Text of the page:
A lack of larger tankers means Russia has been exporting some of its oil products on river barges.

Data from LSEG shows that Russia shipped out more than 700,000 tonnes from Novorossiysk in the Black Sea on these smaller vessels last year.

Many tanker owners have been staying away from the business due to European sanctions and price cap measures, sources told Reuters.

The shadow fleet of tankers has been carrying much of this oil, but ship availability is still an issue for exporters.

Barges have capitalised on shorter routes, as in the Black Sea.

Turkey was the main importer of barrels from Novorossiysk. Bulgaria also took the fuel; it has a deal to buy oil from Russia until the end of 2024.

Some barges also took fuel oil and diesel from Novorossiysk for ship-to-ship transfers onto panamax and aframax-sized tankers near the Russian port of Kavkaz and Romania’s Constanta, according to LSEG data.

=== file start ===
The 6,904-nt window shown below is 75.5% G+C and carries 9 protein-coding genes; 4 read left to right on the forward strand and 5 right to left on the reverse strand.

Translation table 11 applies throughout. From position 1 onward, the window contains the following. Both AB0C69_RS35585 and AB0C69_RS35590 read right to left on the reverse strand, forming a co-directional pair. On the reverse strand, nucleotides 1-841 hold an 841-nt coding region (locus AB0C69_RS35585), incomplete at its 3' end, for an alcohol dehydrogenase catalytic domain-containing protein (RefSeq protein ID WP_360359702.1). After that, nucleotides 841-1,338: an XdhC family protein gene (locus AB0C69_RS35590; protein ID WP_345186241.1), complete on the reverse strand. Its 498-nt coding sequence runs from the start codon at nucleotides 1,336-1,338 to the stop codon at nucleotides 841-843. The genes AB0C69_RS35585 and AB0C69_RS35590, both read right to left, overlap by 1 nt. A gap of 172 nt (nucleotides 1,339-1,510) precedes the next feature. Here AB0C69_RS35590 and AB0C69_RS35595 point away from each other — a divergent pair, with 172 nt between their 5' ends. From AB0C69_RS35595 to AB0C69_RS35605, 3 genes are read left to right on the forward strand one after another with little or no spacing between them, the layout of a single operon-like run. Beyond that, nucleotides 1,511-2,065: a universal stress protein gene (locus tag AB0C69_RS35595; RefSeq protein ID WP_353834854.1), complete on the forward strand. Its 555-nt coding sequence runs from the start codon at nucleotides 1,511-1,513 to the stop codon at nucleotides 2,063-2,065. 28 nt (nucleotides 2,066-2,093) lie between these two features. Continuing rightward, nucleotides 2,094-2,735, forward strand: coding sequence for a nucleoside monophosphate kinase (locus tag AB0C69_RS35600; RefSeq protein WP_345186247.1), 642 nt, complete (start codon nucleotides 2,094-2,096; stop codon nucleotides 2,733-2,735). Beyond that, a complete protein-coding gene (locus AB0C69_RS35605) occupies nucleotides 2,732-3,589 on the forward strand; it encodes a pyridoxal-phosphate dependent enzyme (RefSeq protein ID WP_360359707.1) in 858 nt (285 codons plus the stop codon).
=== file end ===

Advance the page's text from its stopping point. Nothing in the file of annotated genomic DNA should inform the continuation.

Most of these small vessels are registered in Russia, but some fly the flags of Panama and Liberia, the data reveals.

The barges use inland waterways during the river navigation season, allowing some exports to go from the Baltic Sea as well.

Shipbroker BRS has said the reshuffling of Russian oil flows amid the introduction of the European Union embargo and G7 price cap in early 2023 favoured the build-up of a shadow fleet consisting mainly of older tankers, with aframaxes favoured the most.

But now the geopolitical disruption in the Middle East is expected to favour newer ships in terms of demand and asset prices.